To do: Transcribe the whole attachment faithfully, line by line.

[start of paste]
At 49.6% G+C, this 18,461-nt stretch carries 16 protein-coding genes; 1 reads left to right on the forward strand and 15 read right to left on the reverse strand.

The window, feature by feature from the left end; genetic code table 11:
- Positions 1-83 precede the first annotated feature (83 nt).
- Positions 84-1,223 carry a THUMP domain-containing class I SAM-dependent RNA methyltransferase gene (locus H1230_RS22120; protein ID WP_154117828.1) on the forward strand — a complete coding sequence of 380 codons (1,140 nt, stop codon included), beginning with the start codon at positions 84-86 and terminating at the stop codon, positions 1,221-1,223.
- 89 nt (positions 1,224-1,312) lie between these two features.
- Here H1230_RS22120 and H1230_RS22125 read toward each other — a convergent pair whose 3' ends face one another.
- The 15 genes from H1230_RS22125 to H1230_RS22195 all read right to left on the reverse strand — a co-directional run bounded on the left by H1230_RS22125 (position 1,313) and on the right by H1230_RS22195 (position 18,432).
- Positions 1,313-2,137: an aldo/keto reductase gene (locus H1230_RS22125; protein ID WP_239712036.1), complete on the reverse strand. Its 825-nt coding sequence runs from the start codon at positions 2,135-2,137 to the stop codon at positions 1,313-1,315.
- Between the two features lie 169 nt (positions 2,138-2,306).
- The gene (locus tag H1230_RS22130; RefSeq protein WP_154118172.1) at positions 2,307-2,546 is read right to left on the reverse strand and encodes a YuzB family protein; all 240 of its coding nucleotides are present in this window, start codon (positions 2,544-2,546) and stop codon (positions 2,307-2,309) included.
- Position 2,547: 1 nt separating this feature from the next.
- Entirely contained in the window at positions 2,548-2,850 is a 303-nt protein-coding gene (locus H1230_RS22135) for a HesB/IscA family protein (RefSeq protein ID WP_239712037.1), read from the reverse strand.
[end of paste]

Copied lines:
At 49.6% G+C, this 18,461-nt stretch carries 16 protein-coding genes; 1 reads left to right on the forward strand and 15 read right to left on the reverse strand.

The window, feature by feature from the left end; genetic code table 11:
- Positions 1-83 precede the first annotated feature (83 nt).
- Positions 84-1,223 carry a THUMP domain-containing class I SAM-dependent RNA methyltransferase gene (locus H1230_RS22120; protein ID WP_154117828.1) on the forward strand — a complete coding sequence of 380 codons (1,140 nt, stop codon included), beginning with the start codon at positions 84-86 and terminating at the stop codon, positions 1,221-1,223.
- 89 nt (positions 1,224-1,312) lie between these two features.
- Here H1230_RS22120 and H1230_RS22125 read toward each other — a convergent pair whose 3' ends face one another.
- The 15 genes from H1230_RS22125 to H1230_RS22195 all read right to left on the reverse strand — a co-directional run bounded on the left by H1230_RS22125 (position 1,313) and on the right by H1230_RS22195 (position 18,432).
- Positions 1,313-2,137: an aldo/keto reductase gene (locus H1230_RS22125; protein ID WP_239712036.1), complete on the reverse strand. Its 825-nt coding sequence runs from the start codon at positions 2,135-2,137 to the stop codon at positions 1,313-1,315.
- Between the two features lie 169 nt (positions 2,138-2,306).
- The gene (locus tag H1230_RS22130; RefSeq protein WP_154118172.1) at positions 2,307-2,546 is read right to left on the reverse strand and encodes a YuzB family protein; all 240 of its coding nucleotides are present in this window, start codon (positions 2,544-2,546) and stop codon (positions 2,307-2,309) included.
- Position 2,547: 1 nt separating this feature from the next.
- Entirely contained in the window at positions 2,548-2,850 is a 303-nt protein-coding gene (locus H1230_RS22135) for a HesB/IscA family protein (RefSeq protein ID WP_239712037.1), read from the reverse strand.